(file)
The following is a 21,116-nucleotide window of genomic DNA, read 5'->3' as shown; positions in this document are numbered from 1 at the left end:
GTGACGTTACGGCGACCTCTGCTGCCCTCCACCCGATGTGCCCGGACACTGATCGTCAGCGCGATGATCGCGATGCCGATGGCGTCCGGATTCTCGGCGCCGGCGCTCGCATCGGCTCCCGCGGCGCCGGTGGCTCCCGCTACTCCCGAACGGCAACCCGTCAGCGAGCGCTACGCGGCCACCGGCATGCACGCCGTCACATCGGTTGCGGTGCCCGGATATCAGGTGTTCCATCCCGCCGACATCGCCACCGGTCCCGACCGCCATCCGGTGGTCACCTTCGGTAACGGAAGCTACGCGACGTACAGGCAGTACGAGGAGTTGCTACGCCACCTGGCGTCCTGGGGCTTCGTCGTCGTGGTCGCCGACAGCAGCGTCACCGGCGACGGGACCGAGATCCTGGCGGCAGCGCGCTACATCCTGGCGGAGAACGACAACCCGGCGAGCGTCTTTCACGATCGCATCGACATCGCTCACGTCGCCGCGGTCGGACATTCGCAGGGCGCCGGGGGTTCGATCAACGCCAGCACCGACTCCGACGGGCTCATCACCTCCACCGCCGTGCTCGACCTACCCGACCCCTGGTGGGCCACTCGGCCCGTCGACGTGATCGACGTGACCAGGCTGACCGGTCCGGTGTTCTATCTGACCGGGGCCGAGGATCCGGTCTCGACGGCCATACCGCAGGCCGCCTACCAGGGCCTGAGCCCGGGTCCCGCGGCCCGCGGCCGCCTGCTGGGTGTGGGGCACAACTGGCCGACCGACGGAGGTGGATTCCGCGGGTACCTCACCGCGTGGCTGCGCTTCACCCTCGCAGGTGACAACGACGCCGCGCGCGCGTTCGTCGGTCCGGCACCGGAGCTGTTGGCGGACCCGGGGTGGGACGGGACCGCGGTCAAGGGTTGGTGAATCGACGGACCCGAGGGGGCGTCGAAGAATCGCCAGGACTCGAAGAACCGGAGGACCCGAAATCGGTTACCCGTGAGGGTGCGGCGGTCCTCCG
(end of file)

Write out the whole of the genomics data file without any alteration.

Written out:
The following is a 21,116-nucleotide window of genomic DNA, read 5'->3' as shown; positions in this document are numbered from 1 at the left end:
GTGACGTTACGGCGACCTCTGCTGCCCTCCACCCGATGTGCCCGGACACTGATCGTCAGCGCGATGATCGCGATGCCGATGGCGTCCGGATTCTCGGCGCCGGCGCTCGCATCGGCTCCCGCGGCGCCGGTGGCTCCCGCTACTCCCGAACGGCAACCCGTCAGCGAGCGCTACGCGGCCACCGGCATGCACGCCGTCACATCGGTTGCGGTGCCCGGATATCAGGTGTTCCATCCCGCCGACATCGCCACCGGTCCCGACCGCCATCCGGTGGTCACCTTCGGTAACGGAAGCTACGCGACGTACAGGCAGTACGAGGAGTTGCTACGCCACCTGGCGTCCTGGGGCTTCGTCGTCGTGGTCGCCGACAGCAGCGTCACCGGCGACGGGACCGAGATCCTGGCGGCAGCGCGCTACATCCTGGCGGAGAACGACAACCCGGCGAGCGTCTTTCACGATCGCATCGACATCGCTCACGTCGCCGCGGTCGGACATTCGCAGGGCGCCGGGGGTTCGATCAACGCCAGCACCGACTCCGACGGGCTCATCACCTCCACCGCCGTGCTCGACCTACCCGACCCCTGGTGGGCCACTCGGCCCGTCGACGTGATCGACGTGACCAGGCTGACCGGTCCGGTGTTCTATCTGACCGGGGCCGAGGATCCGGTCTCGACGGCCATACCGCAGGCCGCCTACCAGGGCCTGAGCCCGGGTCCCGCGGCCCGCGGCCGCCTGCTGGGTGTGGGGCACAACTGGCCGACCGACGGAGGTGGATTCCGCGGGTACCTCACCGCGTGGCTGCGCTTCACCCTCGCAGGTGACAACGACGCCGCGCGCGCGTTCGTCGGTCCGGCACCGGAGCTGTTGGCGGACCCGGGGTGGGACGGGACCGCGGTCAAGGGTTGGTGAATCGACGGACCCGAGGGGGCGTCGAAGAATCGCCAGGACTCGAAGAACCGGAGGACCCGAAATCGGTTACCCGTGAGGGTGCGGCGGTCCTCCG